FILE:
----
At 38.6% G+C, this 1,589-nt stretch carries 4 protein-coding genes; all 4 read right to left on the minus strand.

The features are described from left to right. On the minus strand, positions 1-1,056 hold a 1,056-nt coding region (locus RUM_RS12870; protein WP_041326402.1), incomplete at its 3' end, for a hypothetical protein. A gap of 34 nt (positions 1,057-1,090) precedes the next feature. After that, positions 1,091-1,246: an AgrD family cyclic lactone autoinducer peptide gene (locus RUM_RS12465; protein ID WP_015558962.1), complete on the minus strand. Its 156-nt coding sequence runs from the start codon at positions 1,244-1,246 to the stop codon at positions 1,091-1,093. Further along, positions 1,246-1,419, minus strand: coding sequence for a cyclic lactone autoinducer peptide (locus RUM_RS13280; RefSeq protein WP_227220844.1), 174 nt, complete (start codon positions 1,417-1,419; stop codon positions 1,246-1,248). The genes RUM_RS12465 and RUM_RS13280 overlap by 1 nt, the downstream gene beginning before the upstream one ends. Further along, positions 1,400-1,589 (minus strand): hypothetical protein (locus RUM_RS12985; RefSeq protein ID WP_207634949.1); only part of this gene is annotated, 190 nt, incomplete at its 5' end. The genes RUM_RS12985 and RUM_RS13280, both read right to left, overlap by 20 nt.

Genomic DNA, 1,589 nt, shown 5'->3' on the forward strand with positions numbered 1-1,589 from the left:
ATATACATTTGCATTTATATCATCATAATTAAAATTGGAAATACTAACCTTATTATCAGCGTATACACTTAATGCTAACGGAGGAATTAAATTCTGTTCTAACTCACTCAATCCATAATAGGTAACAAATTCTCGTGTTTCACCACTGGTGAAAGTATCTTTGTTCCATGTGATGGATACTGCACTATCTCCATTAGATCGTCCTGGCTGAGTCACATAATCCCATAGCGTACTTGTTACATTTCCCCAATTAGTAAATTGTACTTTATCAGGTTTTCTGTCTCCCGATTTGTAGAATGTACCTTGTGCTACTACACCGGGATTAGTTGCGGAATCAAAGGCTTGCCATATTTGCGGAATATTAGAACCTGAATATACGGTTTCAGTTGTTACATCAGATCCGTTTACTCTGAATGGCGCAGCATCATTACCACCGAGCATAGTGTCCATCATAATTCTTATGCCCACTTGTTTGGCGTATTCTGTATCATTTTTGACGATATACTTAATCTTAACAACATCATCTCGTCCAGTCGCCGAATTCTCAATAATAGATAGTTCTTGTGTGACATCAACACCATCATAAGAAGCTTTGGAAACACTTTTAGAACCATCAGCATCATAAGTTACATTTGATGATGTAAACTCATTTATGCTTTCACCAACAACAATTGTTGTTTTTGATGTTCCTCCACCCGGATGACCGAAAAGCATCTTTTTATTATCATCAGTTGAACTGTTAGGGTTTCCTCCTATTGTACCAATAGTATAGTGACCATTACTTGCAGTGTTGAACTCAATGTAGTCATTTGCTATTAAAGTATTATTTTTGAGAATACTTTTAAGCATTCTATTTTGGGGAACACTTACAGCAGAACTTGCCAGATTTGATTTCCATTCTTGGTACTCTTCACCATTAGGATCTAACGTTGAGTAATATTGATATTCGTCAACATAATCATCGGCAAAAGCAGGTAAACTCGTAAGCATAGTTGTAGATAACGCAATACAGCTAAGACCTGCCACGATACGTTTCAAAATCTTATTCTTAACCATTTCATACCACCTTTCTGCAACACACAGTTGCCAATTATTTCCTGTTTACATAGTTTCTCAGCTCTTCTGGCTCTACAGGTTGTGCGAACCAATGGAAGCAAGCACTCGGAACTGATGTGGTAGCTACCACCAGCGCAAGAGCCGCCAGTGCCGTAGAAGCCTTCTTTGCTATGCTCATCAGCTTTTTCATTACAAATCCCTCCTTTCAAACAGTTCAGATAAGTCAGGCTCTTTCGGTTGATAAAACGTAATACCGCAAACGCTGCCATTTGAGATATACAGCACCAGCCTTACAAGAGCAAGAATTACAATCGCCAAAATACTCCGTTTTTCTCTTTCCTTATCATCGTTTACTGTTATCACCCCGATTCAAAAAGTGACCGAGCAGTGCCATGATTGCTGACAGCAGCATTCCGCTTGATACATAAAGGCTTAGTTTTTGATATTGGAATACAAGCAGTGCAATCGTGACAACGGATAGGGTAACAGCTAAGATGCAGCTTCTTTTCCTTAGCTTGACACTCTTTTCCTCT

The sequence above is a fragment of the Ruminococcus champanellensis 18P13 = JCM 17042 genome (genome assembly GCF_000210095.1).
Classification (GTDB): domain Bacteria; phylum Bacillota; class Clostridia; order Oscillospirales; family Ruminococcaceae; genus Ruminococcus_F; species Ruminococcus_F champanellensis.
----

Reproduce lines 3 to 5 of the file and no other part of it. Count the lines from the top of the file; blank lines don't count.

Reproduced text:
Genomic DNA, 1,589 nt, shown 5'->3' on the forward strand with positions numbered 1-1,589 from the left:
ATATACATTTGCATTTATATCATCATAATTAAAATTGGAAATACTAACCTTATTATCAGCGTATACACTTAATGCTAACGGAGGAATTAAATTCTGTTCTAACTCACTCAATCCATAATAGGTAACAAATTCTCGTGTTTCACCACTGGTGAAAGTATCTTTGTTCCATGTGATGGATACTGCACTATCTCCATTAGATCGTCCTGGCTGAGTCACATAATCCCATAGCGTACTTGTTACATTTCCCCAATTAGTAAATTGTACTTTATCAGGTTTTCTGTCTCCCGATTTGTAGAATGTACCTTGTGCTACTACACCGGGATTAGTTGCGGAATCAAAGGCTTGCCATATTTGCGGAATATTAGAACCTGAATATACGGTTTCAGTTGTTACATCAGATCCGTTTACTCTGAATGGCGCAGCATCATTACCACCGAGCATAGTGTCCATCATAATTCTTATGCCCACTTGTTTGGCGTATTCTGTATCATTTTTGACGATATACTTAATCTTAACAACATCATCTCGTCCAGTCGCCGAATTCTCAATAATAGATAGTTCTTGTGTGACATCAACACCATCATAAGAAGCTTTGGAAACACTTTTAGAACCATCAGCATCATAAGTTACATTTGATGATGTAAACTCATTTATGCTTTCACCAACAACAATTGTTGTTTTTGATGTTCCTCCACCCGGATGACCGAAAAGCATCTTTTTATTATCATCAGTTGAACTGTTAGGGTTTCCTCCTATTGTACCAATAGTATAGTGACCATTACTTGCAGTGTTGAACTCAATGTAGTCATTTGCTATTAAAGTATTATTTTTGAGAATACTTTTAAGCATTCTATTTTGGGGAACACTTACAGCAGAACTTGCCAGATTTGATTTCCATTCTTGGTACTCTTCACCATTAGGATCTAACGTTGAGTAATATTGATATTCGTCAACATAATCATCGGCAAAAGCAGGTAAACTCGTAAGCATAGTTGTAGATAACGCAATACAGCTAAGACCTGCCACGATACGTTTCAAAATCTTATTCTTAACCATTTCATACCACCTTTCTGCAACACACAGTTGCCAATTATTTCCTGTTTACATAGTTTCTCAGCTCTTCTGGCTCTACAGGTTGTGCGAACCAATGGAAGCAAGCACTCGGAACTGATGTGGTAGCTACCACCAGCGCAAGAGCCGCCAGTGCCGTAGAAGCCTTCTTTGCTATGCTCATCAGCTTTTTCATTACAAATCCCTCCTTTCAAACAGTTCAGATAAGTCAGGCTCTTTCGGTTGATAAAACGTAATACCGCAAACGCTGCCATTTGAGATATACAGCACCAGCCTTACAAGAGCAAGAATTACAATCGCCAAAATACTCCGTTTTTCTCTTTCCTTATCATCGTTTACTGTTATCACCCCGATTCAAAAAGTGACCGAGCAGTGCCATGATTGCTGACAGCAGCATTCCGCTTGATACATAAAGGCTTAGTTTTTGATATTGGAATACAAGCAGTGCAATCGTGACAACGGATAGGGTAACAGCTAAGATGCAGCTTCTTTTCCTTAGCTTGACACTCTTTTCCTCT

The sequence above is a fragment of the Ruminococcus champanellensis 18P13 = JCM 17042 genome (genome assembly GCF_000210095.1).